That sanity be kept I sit at open windows, Regard the sky, make unobtrusive comment on the moon. Sit at open windows in my shirt, And let the traffic pass, the signals shine, The engines run, the brass bands keep in tune, For sanity must be preserved.
Thinking of death, I sit and watch the park Where children play in all their innocence. And matrons on the littered grass Absorb the daily sun.
The sweet suburban music from a hundred lawns Comes softly to my ears. The English mowers mow and mow.
I mark the couples walking arm in arm. Observe their smiles, Sweet invitations and inventions, See them lend love illustration By gesture and grimace. I watch them curiously, detect beneath the laughs What stands for grief, a vague bewilderment At things not turning right.
I sit at open windows in my shirt, Observe, like some Jehovah of the westerners What passes by, that sanity be kept.
by Dylan Thomas (1933)
Additional information: This was one of his first poems published in ‘Poet’s Corner’ of the Sunday Referee.
We all walked in god’s shadow we were there at his very side. He lived in no far-off heaven and appeared in the flesh sometimes. On the top of the Mausoleum. More clever and evil he was than the god he’d deposed named Jehovah, whom he had dashed down, murdered, turned into ash; though later he raised him up and gave him some corner table. We all walked in god’s shadow we were there at his very side. I was walking down Arbat once, when god was out in his five cars, and bent double with fear, his guards in their miserable mousey coats were trembling there at his side. Too late or too early: it was turning grey. Into morning light. His gaze was cruel and wise. All-seeing the glance of his eyes. We all walked in god’s shadow. We were almost there at his side.
by Борис Абрамович Слуцкий (Boris Abramovich Slutsky) (19??) translated by Elaine Feinstein
Additional information: The poem is about the image of Lenin and mentions his mausoleum which still entombed him to this day just outside the walls of the Kremlin in Moscow.
The Arbat is is a pedestrian street about one kilometer long in the historical centre of Moscow, Russia since at least the 15th century, which makes it one of the oldest surviving streets of the Russian capital. It forms the heart of the Arbat District of Moscow.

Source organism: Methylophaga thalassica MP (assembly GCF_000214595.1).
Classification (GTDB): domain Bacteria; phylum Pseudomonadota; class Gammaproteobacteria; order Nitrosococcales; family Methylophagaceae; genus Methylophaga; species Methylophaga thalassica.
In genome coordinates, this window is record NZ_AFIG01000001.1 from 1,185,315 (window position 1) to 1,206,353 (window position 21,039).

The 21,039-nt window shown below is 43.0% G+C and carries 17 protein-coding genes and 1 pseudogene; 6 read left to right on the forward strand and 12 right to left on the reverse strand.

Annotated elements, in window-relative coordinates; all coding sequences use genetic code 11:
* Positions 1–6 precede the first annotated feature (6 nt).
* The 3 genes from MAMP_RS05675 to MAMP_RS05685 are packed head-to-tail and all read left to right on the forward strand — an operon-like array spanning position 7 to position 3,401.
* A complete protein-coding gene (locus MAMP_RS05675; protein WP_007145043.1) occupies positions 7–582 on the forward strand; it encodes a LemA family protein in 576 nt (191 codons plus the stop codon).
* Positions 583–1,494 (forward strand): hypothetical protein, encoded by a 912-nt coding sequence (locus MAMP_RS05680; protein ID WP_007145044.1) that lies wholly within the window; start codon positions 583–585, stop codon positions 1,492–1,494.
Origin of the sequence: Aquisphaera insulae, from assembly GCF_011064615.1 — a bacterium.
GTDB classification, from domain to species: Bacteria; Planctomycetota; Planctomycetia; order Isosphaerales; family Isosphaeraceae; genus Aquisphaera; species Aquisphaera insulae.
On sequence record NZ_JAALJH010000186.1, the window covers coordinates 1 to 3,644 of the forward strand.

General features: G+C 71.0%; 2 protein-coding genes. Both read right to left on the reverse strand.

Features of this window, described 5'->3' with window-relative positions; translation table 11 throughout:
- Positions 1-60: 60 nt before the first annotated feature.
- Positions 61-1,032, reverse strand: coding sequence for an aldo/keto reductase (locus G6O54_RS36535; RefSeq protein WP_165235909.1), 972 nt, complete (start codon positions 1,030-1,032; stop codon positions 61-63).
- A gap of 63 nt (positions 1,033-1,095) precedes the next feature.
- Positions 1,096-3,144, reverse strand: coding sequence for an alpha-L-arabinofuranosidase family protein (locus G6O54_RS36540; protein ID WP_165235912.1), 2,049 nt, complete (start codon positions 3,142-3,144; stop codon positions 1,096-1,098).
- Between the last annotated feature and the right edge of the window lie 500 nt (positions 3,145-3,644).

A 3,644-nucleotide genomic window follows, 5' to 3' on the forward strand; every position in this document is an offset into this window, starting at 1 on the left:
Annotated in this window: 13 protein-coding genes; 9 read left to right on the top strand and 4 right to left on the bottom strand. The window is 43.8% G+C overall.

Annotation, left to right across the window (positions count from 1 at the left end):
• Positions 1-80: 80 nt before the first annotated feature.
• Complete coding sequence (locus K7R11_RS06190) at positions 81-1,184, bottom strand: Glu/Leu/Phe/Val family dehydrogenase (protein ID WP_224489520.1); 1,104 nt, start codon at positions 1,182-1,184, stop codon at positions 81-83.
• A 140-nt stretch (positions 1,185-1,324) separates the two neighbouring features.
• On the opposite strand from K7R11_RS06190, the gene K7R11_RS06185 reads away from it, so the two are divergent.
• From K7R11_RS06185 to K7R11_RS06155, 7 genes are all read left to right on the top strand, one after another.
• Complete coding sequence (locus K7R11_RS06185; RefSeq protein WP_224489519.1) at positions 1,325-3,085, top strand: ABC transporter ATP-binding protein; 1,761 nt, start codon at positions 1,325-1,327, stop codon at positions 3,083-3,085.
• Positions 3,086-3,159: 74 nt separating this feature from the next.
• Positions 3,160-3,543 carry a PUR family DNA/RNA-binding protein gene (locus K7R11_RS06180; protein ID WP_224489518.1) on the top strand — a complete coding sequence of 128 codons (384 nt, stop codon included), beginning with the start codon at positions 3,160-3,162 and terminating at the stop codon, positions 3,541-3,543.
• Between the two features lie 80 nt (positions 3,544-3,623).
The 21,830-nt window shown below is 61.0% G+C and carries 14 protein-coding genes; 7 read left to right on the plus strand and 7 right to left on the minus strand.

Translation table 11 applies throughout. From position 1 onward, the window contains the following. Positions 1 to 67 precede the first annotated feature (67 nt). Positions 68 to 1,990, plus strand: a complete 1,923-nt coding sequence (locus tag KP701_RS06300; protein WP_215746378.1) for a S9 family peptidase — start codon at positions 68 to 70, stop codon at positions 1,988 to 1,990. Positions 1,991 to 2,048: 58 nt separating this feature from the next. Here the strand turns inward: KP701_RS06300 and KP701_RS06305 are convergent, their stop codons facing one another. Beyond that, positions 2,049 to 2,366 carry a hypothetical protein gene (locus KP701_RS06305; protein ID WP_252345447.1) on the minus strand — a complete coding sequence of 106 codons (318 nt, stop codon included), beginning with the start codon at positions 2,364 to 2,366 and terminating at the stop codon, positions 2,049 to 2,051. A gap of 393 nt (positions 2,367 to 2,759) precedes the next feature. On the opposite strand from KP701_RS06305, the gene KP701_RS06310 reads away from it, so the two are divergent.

Beneath is the original Russian version of the poem in Cyrillic.
Мы все ходили под богом. У бога под самым боком. Он жил не в небесной дали, Его иногда видали Живого. На Мавзолее. Он был умнее и злее Того — иного, другого, По имени Иегова… Мы все ходили под богом. У бога под самым боком. Однажды я шел Арбатом, Бог ехал в пяти машинах. От страха почти горбата В своих пальтишках мышиных Рядом дрожала охрана. Было поздно и рано. Серело. Брезжило утро. Он глянул жестоко, — мудро Своим всевидящим оком, Всепроницающим взглядом.
Мы все ходили под богом. С богом почти что рядом. И срам, и ужас От ужаса, а не от страха, от срама, а не от стыда насквозь взмокала вдруг рубаха, шло пятнами лицо тогда. А страх и стыд привычны оба. Они вошли и в кровь, и в плоть. Их даже дня умеет злоба преодолеть и побороть. И жизнь являет, поднатужась, бесстрашным нам, бесстыдным нам не страх какой-нибудь, а ужас, не стыд какой-нибудь, а срам.
Once we all used to abide together with God, side by side, He didn't dwell in the sky, we'd see him from time to time alive, on the mausoleum. He was much more clever and evil than that other God, the old one, known to the world as Jehovah, whom he overthrew with a crash and reduced to a heap of ash, then subsequently restored and recruited to serve the cause. For once we all used to abide together with God, side by side.
One day as I wandered around in the Arbat, I met God on parade with five limousines and surrounded by guards wearing mousy grey overcoats, hunched in dread. It was early and late – overhead the grey light of morning was showing as he grazed with his cruel, all-knowing eyes through the hearts of men, unmasking deviants and traitors.
For we lived in an era when God himself was our neighbour.
by Борис Абрамович Слуцкий (Boris Abramovich Slutsky) (1955) translated by Stephen Capus
Here is the poem in the original Cyrillic Russian.
Мы все ходили под богом. У бога под самым боком. Он жил не в небесной дали, Его иногда видали Живого. На мавзолее. Он был умнее и злее Того — иного, другого, По имени Иегова, Которого он низринул, Извел, пережег на уголь, А после из бездны вынул И дал ему стол и угол.
Мы все ходили под богом. У бога под самым боком. Однажды я шел Арбатом. Бог ехал в пяти машинах. От страха почти горбата, В своих пальтишках мышиных Рядом дрожала охрана. Было поздно и рано. Серело. Брезжило утро. Он глянул жестоко, мудро Своим всевидящим оком, Всепроницающим взглядом.
Мы все ходили под богом. С богом почти что рядом.
Additional information: Slutsky was an atheist but he didn’t forget his Jewish cultural roots regarding not only Yiddish but also the Hebrew he had learned as a child which remained important to him even if only as deeply felt absences. This poem can be read as Slutsky reflecting on how the cult of persona arose in the Soviet era. Communist iconography of Lenin replaced Imperial Russia’s religious iconography in the day to day lives of Russian citizens in Moscow’s historical Arbat street and the surrounding area. Then he reflects, in the second part of the poem, how imagery of Stalin eventually replaced Lenin’s image and he was even worse than him.